Working remotely can increase employee productivity, convenience and retention. And with the CDC’s social distancing recommendation to prevent and slow the spread of COVID-19, millions of Americans are finding themselves working from home. But how can you ensure security when employees aren’t onsite?

This post provides tips to create a company security policy that prevents your business’ critical information from being compromised.

Why You Need a Company Security Policy

Remote work introduces greater risks of data being exposed or falling into the wrong hands. When working from home, employees’ personal Wi-Fi networks may not be as secure or have the same enterprise-level security features they’re used to at the office. And when on the go, employees may choose to work from locations like hotels or coffee shops. Although this change of locale can fuel creativity and empower productivity, it may warrant employees to use unfamiliar or unsecure networks.

Unsecured networks do not require authentication to access them. This means that anyone can use the connection and potentially gain access to employee devices and, in turn, company information.

A security policy provides employees with set guidelines, helping them be smart and safe when accessing company data remotely.

How to Create an Effective Policy

Establish a security policy with specific guidelines tailored to your company’s unique security needs. To maintain the health of your company’s information and systems when employees are offsite, consider the following:

  • Assess antivirus and malware software. Work with your IT team to evaluate if software protection still aligns with your company’s security needs and notify employees of any updates.
  • Have employees access data via a virtual private network (VPN). This allows them to obtain critical data via a secure, encrypted connection that effectively joins a user’s computer to the company network as if they were physically present.
  • Conduct an annual checkup or cyber threat assessment to determine if any malicious activity has been detected on your network. If suspicious activity is found, work with your IT team to determine the next best steps.
  • Create a clear chain of command in the event employee devices are lost or stolen. Inform employees of who to contact and educate on best practices, such as changing passwords or wiping the device, if devices fall into the wrong hands.
  • Ensure proper configuration management. Double check that equipment used by employees remotely can support software updates and prohibits the installation of unauthorized applications.
  • Limit access to company information. Not every employee needs access to all company information. Vet who needs access to specific documents and data to avoid hackers gaining entry to all information at once.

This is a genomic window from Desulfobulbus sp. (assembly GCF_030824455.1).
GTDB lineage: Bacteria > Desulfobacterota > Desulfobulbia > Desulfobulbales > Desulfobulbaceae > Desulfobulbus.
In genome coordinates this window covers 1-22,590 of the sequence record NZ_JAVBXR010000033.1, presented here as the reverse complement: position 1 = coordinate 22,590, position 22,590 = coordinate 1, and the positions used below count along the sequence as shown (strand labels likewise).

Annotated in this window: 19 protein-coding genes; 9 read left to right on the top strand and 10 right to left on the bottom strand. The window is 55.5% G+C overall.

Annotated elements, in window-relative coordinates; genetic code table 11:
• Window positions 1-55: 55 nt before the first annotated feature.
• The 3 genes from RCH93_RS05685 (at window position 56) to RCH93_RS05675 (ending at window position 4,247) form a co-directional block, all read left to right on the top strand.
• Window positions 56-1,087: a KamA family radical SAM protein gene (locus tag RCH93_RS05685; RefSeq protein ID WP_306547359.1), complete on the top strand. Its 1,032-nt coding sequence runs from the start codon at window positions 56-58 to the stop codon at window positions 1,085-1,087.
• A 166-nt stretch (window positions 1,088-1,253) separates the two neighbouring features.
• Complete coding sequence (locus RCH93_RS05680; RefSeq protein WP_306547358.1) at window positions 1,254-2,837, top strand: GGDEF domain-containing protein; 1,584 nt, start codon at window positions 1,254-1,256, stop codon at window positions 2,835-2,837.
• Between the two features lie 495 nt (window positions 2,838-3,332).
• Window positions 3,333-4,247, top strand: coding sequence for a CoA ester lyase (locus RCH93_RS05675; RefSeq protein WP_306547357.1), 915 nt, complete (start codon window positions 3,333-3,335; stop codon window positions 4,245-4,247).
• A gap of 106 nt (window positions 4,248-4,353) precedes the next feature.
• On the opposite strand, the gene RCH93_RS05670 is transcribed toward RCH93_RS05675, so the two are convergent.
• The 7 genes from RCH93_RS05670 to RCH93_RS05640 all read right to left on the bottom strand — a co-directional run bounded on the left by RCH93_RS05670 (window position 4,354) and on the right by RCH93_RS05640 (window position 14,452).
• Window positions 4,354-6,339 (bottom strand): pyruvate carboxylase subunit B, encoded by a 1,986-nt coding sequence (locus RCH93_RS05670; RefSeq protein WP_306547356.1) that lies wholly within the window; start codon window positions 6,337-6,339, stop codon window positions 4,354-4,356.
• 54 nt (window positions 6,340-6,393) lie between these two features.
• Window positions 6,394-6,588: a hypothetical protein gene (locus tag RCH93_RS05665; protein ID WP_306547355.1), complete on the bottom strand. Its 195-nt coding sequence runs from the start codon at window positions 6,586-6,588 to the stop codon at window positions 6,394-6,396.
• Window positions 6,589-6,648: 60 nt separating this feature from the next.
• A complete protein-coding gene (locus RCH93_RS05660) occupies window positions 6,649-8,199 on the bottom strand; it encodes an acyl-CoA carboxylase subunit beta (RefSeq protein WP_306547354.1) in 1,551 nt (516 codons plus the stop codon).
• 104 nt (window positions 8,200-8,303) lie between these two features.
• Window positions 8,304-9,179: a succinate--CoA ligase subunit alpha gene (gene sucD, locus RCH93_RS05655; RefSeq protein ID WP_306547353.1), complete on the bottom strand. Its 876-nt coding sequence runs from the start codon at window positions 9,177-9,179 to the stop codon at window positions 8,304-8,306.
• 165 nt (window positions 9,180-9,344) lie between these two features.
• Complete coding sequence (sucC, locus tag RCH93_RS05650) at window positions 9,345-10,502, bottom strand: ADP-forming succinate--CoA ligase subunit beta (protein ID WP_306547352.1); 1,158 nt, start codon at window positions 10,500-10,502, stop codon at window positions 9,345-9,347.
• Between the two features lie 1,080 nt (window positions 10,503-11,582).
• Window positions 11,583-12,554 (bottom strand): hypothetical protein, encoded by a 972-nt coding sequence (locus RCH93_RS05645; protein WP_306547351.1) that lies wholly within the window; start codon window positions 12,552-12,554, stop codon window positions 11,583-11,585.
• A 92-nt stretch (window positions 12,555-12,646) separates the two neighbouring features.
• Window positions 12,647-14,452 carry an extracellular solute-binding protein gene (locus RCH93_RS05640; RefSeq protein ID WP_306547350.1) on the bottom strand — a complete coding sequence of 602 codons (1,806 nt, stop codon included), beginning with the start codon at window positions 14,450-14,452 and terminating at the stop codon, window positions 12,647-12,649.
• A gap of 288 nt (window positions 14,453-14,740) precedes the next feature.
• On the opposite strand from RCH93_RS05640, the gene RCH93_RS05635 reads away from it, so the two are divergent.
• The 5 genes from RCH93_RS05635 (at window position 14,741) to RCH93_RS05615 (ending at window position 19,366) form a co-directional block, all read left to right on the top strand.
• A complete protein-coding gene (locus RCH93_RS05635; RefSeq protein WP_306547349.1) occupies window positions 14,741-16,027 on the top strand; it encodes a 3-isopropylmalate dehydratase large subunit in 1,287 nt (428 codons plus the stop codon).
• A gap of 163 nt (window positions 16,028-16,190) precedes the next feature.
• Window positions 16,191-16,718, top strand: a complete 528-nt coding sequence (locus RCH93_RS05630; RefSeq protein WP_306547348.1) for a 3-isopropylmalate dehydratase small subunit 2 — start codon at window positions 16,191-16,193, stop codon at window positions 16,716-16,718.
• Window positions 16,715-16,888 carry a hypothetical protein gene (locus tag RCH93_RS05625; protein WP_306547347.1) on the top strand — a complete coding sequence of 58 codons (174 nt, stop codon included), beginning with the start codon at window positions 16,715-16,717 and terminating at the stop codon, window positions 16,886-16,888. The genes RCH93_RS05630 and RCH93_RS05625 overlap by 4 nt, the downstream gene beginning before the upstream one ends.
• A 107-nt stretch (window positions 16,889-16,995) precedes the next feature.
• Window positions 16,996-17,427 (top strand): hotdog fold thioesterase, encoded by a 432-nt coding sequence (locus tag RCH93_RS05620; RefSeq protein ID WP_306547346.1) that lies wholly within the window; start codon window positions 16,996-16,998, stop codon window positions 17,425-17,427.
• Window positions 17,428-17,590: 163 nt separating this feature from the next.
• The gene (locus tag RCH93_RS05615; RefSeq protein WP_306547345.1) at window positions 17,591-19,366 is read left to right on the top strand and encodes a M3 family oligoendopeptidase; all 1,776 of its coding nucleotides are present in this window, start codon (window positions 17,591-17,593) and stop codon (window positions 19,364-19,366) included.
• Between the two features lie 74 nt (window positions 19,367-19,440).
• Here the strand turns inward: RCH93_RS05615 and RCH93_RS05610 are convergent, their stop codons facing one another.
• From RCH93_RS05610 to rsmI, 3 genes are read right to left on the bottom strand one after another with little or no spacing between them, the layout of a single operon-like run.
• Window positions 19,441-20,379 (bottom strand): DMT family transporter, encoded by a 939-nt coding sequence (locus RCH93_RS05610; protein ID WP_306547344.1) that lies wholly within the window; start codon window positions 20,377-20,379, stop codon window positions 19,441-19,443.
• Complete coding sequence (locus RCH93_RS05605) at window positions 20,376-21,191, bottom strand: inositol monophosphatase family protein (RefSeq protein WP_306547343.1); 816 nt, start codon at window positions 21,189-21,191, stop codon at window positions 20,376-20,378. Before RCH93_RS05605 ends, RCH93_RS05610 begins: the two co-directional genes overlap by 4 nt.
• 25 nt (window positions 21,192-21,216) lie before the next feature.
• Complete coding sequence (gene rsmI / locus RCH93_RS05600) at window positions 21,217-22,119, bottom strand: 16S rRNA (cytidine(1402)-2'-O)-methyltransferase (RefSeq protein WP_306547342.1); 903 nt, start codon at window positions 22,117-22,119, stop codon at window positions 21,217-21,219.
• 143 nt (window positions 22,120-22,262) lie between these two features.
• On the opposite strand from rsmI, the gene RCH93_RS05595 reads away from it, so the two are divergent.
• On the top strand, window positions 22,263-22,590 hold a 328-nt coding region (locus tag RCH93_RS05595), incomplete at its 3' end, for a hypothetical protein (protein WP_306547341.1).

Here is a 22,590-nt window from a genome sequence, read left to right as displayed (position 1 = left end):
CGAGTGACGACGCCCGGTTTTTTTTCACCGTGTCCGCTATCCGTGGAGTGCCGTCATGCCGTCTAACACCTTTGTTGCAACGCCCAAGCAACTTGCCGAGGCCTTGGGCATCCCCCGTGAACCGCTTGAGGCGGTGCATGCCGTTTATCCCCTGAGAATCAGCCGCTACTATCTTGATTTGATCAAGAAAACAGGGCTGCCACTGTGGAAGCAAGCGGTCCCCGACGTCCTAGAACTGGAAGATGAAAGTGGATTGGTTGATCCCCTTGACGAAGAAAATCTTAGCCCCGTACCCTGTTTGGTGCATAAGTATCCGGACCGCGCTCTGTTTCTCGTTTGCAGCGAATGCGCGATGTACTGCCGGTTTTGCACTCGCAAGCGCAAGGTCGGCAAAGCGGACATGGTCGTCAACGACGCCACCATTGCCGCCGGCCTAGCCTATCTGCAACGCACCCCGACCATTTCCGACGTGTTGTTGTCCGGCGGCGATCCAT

• Require employees to use multi-factor authentication and unique, hard-to-guess passwordsEmployees should always lock devices and company-based applications that host or can gain access to company data, and should never leave them unattended.

If employees work from home regularly, your policy should include helpful tips for securing home networks. For example:

  • Secure the home’s Internet router. One of the most important devices in home security is the router, as it connects all of a home’s IoT devices. Employees should change the default service set identifier (SSID) and password to start.
  • Update IoT devices regularly. Everything from a home’s router and laptops to the smart assistants and doorbells can be hacked. Firmware updates are released often and employees should check all devices regularly for updates.
  • Limit network access. Employees shouldn’t feel obligated to share Wi-Fi passwords with maintenance workers, landscapers or anyone outside of family members. A guest network should be set up for visitors to the home.
  • Recommend investing in reliable antivirus, anti-spyware and firewall software. This will add an additional layer of protection to employees’ home networks.

Educate employees on the importance of following company security policies and regulations. Stress to them the risk factors associated with accessing data and files from unsecure connections. If security policies are not enforced, sensitive information or network access could fall into the wrong hands.

Ready to equip your remote employees with the policy they need to protect important company data? Contact one of our trusted security experts today to get started.